A dendritic cell-based vaccination with cancer stem cells developed by ImmunoCellular has been found improving the survival rate of brain cancer -glioblastoma – patients.
ImmunoCellular’s experimental cancer stem cells vaccine demonstrated a statistically significant” survival benefit in a preclinical animal model of glioblastoma, the company announced in a press statement
In the preclinical studies, the rats were either immunized with cancer stem cells (CSCs) from a brain cancer tumour or the daughter cells (the bulk of the tumour), and results showed that those immunized with the CSCs had a median survival of 50 days compared to 29 days for daughter cells.
30 per cent of animals vaccinated against cancer stem cells also demonstrated long term survival as compared to animals vaccinated with the bulk of the tumour, all of which died.
“The data further validates our research indicating that targeting CSCs has the potential to be a highly effective method of treating various cancers,” stated Dr Manish Singh, president and CEO of ImmunoCellular Therapeutics.
The data also demonstrated increased Gamma-Interferon levels in animals treated with CSCs, indicating an increased immune response consistent with increase in survival further supporting the mechanism of action of this approach.
Dendritic cells are critical facilitators of a T cell response but are often not present in sufficient numbers and are often not aggressive enough against malignant tumors to permit an adequately potent immune response to fight cancer.
Dendritic cell therapy generally involves harvesting dendritic cells from a patient, then culturing and processing them in a laboratory to produce more numerous and effective dendritic cells. In the laboratory, the dendritic cells are cultured with specific tumor antigens to enable the dendritic cells to recognize cancer cells as targets for attack.
When the newly cultured dendritic cells are injected back into the patient, they seek out remaining tumor cells and signal the T cells to destroy them.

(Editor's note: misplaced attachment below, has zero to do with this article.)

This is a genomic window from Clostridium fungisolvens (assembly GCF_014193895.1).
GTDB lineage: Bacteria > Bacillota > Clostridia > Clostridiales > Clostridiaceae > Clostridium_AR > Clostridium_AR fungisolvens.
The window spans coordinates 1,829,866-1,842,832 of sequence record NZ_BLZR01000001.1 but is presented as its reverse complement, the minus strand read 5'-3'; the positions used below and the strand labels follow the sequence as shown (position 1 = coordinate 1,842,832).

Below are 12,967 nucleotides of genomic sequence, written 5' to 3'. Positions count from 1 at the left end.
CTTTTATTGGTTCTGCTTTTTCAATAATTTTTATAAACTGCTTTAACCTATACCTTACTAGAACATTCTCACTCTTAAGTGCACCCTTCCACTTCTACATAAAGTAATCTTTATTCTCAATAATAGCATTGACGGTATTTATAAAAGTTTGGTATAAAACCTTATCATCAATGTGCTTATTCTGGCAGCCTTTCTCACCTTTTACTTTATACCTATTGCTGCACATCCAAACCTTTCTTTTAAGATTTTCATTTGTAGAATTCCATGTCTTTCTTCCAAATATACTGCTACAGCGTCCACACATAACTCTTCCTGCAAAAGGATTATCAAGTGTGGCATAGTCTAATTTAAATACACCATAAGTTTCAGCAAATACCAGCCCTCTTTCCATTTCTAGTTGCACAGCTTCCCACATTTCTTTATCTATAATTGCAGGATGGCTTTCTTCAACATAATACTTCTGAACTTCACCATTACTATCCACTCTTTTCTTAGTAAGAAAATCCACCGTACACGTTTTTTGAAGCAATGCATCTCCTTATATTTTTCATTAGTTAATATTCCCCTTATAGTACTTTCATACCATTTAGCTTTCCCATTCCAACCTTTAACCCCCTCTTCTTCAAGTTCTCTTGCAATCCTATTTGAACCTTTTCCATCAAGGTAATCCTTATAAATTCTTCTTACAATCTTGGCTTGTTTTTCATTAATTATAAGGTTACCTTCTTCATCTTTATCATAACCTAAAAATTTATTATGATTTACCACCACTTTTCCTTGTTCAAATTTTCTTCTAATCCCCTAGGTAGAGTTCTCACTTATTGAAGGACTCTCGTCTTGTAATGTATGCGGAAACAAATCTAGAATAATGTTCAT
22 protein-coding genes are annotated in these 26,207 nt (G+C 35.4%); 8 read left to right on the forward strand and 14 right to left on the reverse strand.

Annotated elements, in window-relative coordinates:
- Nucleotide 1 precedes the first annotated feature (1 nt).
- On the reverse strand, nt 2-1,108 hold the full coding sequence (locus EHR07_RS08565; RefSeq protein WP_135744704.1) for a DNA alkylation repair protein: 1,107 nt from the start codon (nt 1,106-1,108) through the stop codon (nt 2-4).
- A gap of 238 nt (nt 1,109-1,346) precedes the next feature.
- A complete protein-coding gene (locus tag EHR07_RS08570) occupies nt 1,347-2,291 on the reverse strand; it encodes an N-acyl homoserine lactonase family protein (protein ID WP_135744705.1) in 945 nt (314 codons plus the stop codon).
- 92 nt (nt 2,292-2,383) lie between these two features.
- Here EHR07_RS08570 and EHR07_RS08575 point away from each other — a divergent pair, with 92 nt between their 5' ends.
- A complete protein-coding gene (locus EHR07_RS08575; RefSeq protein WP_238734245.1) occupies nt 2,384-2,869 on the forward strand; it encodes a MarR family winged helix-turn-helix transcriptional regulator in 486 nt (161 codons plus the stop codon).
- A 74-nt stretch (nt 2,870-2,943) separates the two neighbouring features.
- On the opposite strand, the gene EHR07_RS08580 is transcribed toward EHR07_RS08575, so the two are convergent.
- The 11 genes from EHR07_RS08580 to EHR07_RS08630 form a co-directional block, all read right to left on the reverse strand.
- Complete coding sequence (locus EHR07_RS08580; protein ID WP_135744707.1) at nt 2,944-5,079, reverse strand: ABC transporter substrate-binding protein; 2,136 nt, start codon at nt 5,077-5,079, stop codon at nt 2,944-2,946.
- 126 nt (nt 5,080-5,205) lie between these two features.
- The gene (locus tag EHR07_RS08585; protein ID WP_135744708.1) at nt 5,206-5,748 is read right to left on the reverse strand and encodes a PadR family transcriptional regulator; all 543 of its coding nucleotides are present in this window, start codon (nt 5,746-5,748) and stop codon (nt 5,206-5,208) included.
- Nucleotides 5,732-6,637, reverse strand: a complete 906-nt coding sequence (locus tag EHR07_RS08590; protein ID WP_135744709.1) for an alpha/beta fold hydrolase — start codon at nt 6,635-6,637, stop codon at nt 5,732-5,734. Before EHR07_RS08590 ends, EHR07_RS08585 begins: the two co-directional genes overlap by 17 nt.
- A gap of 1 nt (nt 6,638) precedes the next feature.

ImmunoCellular has recently completed phase-I trial of its lead cancer vaccination product candidate ICT-107.
ICT-107 is an active immunotherapy developed from studies conducted by ImmunoCellular Therapeutics, showed that targeting certain specific antigens that are highly expressed on cancer stem cells (CSCs) can lead to significant benefit in progression free survival as well as overall survival in glioblastoma patients.
The company is planning to initiate a multicenter Phase II study in the second half of 2010.
The company’s “off the shelf” vaccine product candidate (ICT-121) targeting cancer stem cells for multiple cancer indications is targeted by ImmunoCellular to enter clinical trials for glioblastoma during the second half of 2010.
ICT-121 is a cancer stem cell vaccine that consists of a peptide to stimulate a cytotoxic T-lymphocyte (CTL) response to CD-133, which is generally overexpressed on the cancer stem cells.
It is designed as an off-the-shelf vaccine which may be applicable to multiple types of cancers overexpressing CD-133.
ImmunoCellular has entered into a research and license option deal with the Roche Group for one of the Company’s monoclonal antibody product candidates for the diagnosis and treatment of ovarian cancer and multiple myeloma, which provides for potential licensing and milestone payments of $32MM and royalties if the Roche Group exercises its option and commercializes this antibody technology for multiple indications.
ImmunoCellular is in pre-clinical development of another monoclonal antibody product candidate for the treatment of small cell lung cancer and pancreatic cancer, and is also evaluating its platform technology for monoclonal antibody discovery to target cancer stem cells.
ImmunoCellular Therapeutics is a Los Angeles-based clinical-stage company that is developing immune-based therapies for the treatment of brain and other cancers.